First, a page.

In future, Gray says machine learning systems may need to show how the data was prepared and why a particular machine learning model was chosen. “You’ll have to explain the performance of the model and its predictive accuracy in specific situations.”
That might mean compromises between how transparent a model is and how powerful it is. “It's not always the case that the more powerful methods are less transparent but we do see those trade-offs,” says Horvitz. “If you push very hard to get transparency, you will typically weaken the system.”
As well as the option of making systems more explainable, it’s also possible to use one machine learning system to explain another. That’s the basis of a system Horvitz worked on called Ask MSR. “When it generated an answer it could say here's the probability it's correct,” he says – and it’s a trick Watson uses too. “At a metalevel, you’re doing machine learning about a complex process you can’t see directly to characterize how well it's going to do.”
Ryan Caplan, CEO of ColdLight, which builds AI-based predictive analytics, suggests systems may ask how much they will need to explain before they give you an answer. “Put the human being in control by asking ‘do you need to legally explain the model or do you need the best result?’ Sometimes it’s more important to have accuracy over explainability. If I’m setting the temperature in different areas of an airport, maybe I don’t need to explain how I decide. But in many industries, like finance, where a human has to be able to explain a decision, that system may have to be curtailed to certain algorithms.”
Accessibility not fragility
Hector Yee, who worked on AI projects at Google before moving to AirBnB, insists that “machine learning should involve humans in the loop somewhere.” When he started work on AirBnB’s predictive systems he asked colleagues if they wanted a simple model they could understand or a stronger model they wouldn’t. “We made the trade-off early on to go human interpretable models,” he says, because it makes dealing with bugs and outliers in the data far easier.
“Even the most perfect neural net doesn’t know what it doesn’t know. We have a feedback loop between humans and machine learning; we can look at what the machine has done and what we need to do to add features that improve the model. We know what data we have available. We can make an informed decision what to do next. When you do that, suddenly your weaker model becomes stronger.”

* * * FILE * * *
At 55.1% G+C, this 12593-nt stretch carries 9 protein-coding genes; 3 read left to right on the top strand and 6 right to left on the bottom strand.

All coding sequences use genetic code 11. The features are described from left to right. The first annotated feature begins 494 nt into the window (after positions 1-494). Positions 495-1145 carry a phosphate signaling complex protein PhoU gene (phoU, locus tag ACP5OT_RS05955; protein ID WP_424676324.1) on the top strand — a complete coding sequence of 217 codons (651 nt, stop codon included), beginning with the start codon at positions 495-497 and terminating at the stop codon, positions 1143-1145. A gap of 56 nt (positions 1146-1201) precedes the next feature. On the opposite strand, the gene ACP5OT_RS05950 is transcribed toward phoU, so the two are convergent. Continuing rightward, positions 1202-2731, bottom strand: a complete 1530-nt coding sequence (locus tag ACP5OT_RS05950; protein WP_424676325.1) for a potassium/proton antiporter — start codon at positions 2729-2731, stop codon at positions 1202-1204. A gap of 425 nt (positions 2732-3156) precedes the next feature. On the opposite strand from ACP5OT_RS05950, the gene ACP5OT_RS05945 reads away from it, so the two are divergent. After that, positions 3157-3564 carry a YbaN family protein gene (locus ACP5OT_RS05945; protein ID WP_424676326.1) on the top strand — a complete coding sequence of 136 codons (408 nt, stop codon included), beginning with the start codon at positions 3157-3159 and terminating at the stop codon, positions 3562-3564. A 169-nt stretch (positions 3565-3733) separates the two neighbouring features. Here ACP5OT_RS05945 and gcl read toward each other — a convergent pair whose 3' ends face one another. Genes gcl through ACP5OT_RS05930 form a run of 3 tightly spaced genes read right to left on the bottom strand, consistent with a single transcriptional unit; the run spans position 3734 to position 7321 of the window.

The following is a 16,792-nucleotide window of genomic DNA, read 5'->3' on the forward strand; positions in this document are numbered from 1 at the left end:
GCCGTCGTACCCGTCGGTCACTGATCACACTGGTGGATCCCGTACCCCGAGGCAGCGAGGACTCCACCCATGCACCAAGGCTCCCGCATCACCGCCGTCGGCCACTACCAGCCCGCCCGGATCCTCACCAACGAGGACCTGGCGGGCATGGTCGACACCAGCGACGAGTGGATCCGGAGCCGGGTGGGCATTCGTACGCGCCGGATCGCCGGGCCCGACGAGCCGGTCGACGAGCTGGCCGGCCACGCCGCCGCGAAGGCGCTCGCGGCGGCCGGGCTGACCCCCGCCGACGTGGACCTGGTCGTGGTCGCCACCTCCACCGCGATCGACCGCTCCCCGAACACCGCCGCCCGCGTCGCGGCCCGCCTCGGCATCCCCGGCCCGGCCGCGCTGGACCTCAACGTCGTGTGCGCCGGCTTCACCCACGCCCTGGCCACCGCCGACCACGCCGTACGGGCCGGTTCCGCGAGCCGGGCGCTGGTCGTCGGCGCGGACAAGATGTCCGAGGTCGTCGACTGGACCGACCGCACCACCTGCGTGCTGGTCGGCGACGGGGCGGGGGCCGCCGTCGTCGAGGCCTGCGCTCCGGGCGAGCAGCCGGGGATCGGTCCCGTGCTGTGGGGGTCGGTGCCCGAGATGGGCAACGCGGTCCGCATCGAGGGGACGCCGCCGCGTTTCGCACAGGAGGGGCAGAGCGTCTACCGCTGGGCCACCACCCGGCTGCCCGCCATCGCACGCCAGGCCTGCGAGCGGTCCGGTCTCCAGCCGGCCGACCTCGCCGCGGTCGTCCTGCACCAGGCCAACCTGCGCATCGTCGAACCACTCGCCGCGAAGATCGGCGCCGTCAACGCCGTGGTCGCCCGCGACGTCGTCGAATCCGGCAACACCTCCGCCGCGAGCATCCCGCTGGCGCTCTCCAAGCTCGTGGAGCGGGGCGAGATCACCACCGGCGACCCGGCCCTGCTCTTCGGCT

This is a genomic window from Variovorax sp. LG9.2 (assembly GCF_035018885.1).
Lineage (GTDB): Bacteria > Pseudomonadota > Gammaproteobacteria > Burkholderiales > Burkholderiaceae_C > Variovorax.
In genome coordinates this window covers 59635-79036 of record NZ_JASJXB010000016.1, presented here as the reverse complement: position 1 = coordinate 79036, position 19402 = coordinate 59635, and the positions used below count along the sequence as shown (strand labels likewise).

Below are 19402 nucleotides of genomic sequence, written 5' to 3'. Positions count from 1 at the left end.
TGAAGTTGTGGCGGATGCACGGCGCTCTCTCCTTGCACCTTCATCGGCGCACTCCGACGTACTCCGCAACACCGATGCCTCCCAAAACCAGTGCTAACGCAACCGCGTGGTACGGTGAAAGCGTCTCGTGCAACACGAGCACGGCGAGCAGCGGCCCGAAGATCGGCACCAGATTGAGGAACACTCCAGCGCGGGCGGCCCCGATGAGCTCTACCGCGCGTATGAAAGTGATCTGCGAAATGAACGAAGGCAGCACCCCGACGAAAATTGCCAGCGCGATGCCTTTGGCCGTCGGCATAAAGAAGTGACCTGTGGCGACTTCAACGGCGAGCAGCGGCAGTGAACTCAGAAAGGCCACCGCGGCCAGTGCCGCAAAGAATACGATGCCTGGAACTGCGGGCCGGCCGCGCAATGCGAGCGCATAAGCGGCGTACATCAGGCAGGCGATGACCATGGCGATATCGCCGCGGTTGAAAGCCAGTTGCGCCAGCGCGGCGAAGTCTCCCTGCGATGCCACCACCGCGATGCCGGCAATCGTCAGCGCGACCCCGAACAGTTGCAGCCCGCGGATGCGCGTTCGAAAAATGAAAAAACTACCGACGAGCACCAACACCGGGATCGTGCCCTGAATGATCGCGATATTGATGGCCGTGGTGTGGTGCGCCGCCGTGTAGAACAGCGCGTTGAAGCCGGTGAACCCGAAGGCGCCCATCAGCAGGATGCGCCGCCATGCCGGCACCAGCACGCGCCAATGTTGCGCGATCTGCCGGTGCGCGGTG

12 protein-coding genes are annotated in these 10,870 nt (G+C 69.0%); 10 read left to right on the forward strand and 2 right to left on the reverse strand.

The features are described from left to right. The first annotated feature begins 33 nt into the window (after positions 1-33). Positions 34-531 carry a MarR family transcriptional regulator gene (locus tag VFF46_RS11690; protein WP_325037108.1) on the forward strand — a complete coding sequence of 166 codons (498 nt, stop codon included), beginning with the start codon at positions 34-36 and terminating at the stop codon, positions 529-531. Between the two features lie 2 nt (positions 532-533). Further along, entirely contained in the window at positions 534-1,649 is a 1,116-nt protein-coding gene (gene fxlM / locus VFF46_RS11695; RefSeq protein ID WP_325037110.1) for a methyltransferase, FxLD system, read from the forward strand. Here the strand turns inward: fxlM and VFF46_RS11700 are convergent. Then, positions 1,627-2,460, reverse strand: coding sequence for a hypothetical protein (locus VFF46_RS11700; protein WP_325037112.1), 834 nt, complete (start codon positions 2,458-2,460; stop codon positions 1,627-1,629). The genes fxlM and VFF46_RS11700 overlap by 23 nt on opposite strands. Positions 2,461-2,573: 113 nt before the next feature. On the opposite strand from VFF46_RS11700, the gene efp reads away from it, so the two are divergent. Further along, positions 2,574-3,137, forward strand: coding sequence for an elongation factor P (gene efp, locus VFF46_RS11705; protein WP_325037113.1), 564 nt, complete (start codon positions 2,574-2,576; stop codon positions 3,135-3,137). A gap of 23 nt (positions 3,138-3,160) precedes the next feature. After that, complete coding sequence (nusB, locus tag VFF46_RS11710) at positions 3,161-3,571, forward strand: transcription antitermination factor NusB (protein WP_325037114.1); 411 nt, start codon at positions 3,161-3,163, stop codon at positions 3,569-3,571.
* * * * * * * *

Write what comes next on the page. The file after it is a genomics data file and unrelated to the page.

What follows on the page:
Patrice Simard of Microsoft Research is convinced that applies beyond today’s PhD-level machine learning experts. His goal is “to democratise machine learning and make it so easy to use my mother could build a classifier with no prior knowledge of machine learning.”
Given the limited number of machine learning experts, he says the best way to improve machine learning systems is to make them easier to develop. “You can build a super smart system that understands everything or you can break it down into a lot of multiple tasks and if each of these tasks can be done in an hour by a person of normal expertise, we can talk about scaling the numbers of contributors instead of making one particular algorithm smarter.”
When he was running Bing Ad Center, he abandoned a complex but powerful algorithm for something far simpler. “It took a week to train 500 million parameters using 20 machines and every time something went wrong people pointed to the algorithm and we had to prove it was computing the right thing – and then a week later, the same thing would happen again. I replaced it with a very simple algorithm that was similar in performance but could train in a matter of minutes or hours.” It was easier to understand, easier to develop and there were no more time-wasting arguments about whether the algorithm was wrong.
Being able to retrain quickly is key to keeping machine learning systems current, because the data feeding into machine learning systems is going to change over time, which will affect the accuracy of the predictions they make. With too complex a system, Simard warns “You’ll be stuck with an algorithm you don’t understand. You won’t know if you can keep the system if no-one has the expertise to tell you whether it still works. Or you might have one system that depends on another and one of those systems gets retrained. Can you still rely on it?”
And if AI is really effective, it’s going to change our world enough that it will have to evolve to keep up, Horvitz points out. A system to identify patients at risk of hospital readmission that keeps them out of the emergency room, will change the mix of patients it has to assess.
On the one hand, AI systems need to know their limitations. “When you take a system and put out in the real open world, there are typically many unforeseen circumstances that come up. How do you design systems that one explicitly understand they're in an open world and explicitly know that the world is bigger than their information?”
But, on the other hand, they also need to know their own impact. “The AI systems themselves as we build them have to understand the influences they make in the world over time, and somehow track them. They have to perform well, even though they’re changing the world they're acting in.”
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